Hostilities between the French and British culminated in removable of the British from Fort Duquense and subsequent defeat  and surrender by Col. Washington at Fort Necessity.  To counter the encroachment by the French,  Gen. Braddock and two British regiments were summoned to expel the French from Ft. Duquesne.  On May  9th, Braddock arrived at Ft. Cumberland.  He began his march to Ft. Duquesne on June 7, 1755 and was defeated by a much smaller force of French and Indians on July 9th, 1755. 
Immediately after Gen. Braddock’s defeat,  the French and Indians began their reign of terror on the western frontier.  Among the first to experience the death and destruction were the settlers located in the lower Patterson Creek Valley.

On October 27, 1755, Colonel George Washington directed Lt. John Bacon of the Maryland Independent Company to erect two forts in the Valley to protect the residents and form the first line of defense against the marauding Indians.   As directed by Col. Washington,  the site for one of these  forts was to be on the plantation of either Charles Keller (Lot 16) or James McCracken, (Lot 17)  of the land grants issued by Lord Fairfax in 1748.

The site chosen was Lot #16 (Keller),  which  was adjacent to the main road leading to the mouth of Patterson Creek. A ninety by ninety stockade with bastions, a barracks and storehouses was  built.   Construction of the fort was completed in late November 1755.

Capt. John Ashby of the Virginia 2nd Company of Rangers was initially placed in charge of the Fort. The fort was initially manned by Ashby’s Rangers which consisted of two officers and 32 enlisted men.  Among the enlisted men was Daniel Morgan, who would achieve fame during the Revolutionary War.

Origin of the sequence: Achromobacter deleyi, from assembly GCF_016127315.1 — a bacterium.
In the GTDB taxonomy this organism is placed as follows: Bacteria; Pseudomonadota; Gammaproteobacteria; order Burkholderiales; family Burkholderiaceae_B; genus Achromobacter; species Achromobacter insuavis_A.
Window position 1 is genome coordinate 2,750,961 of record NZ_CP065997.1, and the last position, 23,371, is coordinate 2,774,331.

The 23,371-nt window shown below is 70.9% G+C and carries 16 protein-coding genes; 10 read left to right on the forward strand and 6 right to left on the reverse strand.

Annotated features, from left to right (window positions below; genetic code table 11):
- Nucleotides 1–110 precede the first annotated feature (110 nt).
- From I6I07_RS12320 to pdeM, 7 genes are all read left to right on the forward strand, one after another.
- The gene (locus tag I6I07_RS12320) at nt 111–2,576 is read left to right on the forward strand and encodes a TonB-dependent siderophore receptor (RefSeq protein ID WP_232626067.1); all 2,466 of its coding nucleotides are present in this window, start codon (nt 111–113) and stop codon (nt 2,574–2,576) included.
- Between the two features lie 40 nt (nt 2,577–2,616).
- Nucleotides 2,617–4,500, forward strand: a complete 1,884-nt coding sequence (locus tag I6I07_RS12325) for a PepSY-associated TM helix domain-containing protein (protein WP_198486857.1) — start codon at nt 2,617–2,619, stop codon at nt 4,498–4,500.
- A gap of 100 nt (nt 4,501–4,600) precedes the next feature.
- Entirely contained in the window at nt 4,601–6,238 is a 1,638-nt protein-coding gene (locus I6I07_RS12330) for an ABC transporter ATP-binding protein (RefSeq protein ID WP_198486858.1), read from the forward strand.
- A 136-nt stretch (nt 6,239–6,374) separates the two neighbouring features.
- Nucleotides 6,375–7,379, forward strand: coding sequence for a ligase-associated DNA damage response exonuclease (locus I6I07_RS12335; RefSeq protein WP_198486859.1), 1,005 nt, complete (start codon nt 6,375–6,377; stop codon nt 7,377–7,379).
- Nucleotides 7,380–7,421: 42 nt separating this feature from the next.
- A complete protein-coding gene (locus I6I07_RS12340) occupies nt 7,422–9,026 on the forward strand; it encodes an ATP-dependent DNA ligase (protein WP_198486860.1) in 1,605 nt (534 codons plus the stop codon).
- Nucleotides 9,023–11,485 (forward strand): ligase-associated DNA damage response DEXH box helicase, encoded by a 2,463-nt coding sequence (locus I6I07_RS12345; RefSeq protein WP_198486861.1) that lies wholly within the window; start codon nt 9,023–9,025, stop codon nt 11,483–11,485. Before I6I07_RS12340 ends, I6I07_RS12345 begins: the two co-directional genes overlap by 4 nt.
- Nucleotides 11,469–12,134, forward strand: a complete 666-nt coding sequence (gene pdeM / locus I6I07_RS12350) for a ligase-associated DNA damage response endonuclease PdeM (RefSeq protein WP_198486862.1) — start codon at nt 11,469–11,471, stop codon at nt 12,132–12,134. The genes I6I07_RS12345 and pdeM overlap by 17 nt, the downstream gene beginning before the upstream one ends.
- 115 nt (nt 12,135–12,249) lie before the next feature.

The soldiers of the Fort  engaged in numerous skirmishes with the Indians.   By late 1756 most of the settlers in the Valley had either been killed or had fled east to a safer location.  The Fort served primarily as a transit point for supplies destined for Fort Cumberland as there was no one remaining in the Valley  to protect.

Ashby’s Rangers was composed  of mostly farmers, not professional soldiers. As a result, desertion and disciplinary problems continually plagued the operation of the Fort. By Fall 1757,  the Fort was abandoned and  served  in a reduced capacity during the remainder of military operations.  The French and Indian War ended in 1763 and  settlers began returning to the Valley.

Located at the junction of the main road from Fort Pleasant (Moorefield) to the mouth of Patterson Creek and the main road from Winchester to the North Branch (Short Gap), the area around Ashby’s Fort was the site of considerable economic activity.   The citizens of the area  petitioned the state of Virginia to form the town of Frankfort. In December 1787, the town of Frankfort, was chartered by Virginia.  Later the name would be changed from Frankfort to Alaska then to Fort Ashby.

In 1794, Ashby’s Fort was utilized by General Washington during the Whiskey Rebellion.  More than  1,500 Soldiers commanded by Gen. Morgan, camped  here while en-route to suppress the Whiskey Rebellion in western Pennsylvania.

In 1927, the Potomac Valley Chapter  of the DAR purchased the Fort from Mr. Tom Pyles for $200.   The fort had been used as a school as well as a residence Through the assistance of the WPA the Fort was restored  in 1938.   The Fort was  officially opened for visitors on July 4th, 1939.

One of the striking features of the building is the double fireplace that is fourteen feet wide and four feet thick.  Numerous  other woodwork and wrought-iron materials  date to the eighteenth century.

On Dec 12th, 1970,  Ashby’s Fort was listed in the National Register of  Historic Places.

 In 1998, a archaeological dig was done on the adjacent property.  Numerous objects relating to the period were found and the results of this project are still being evaluated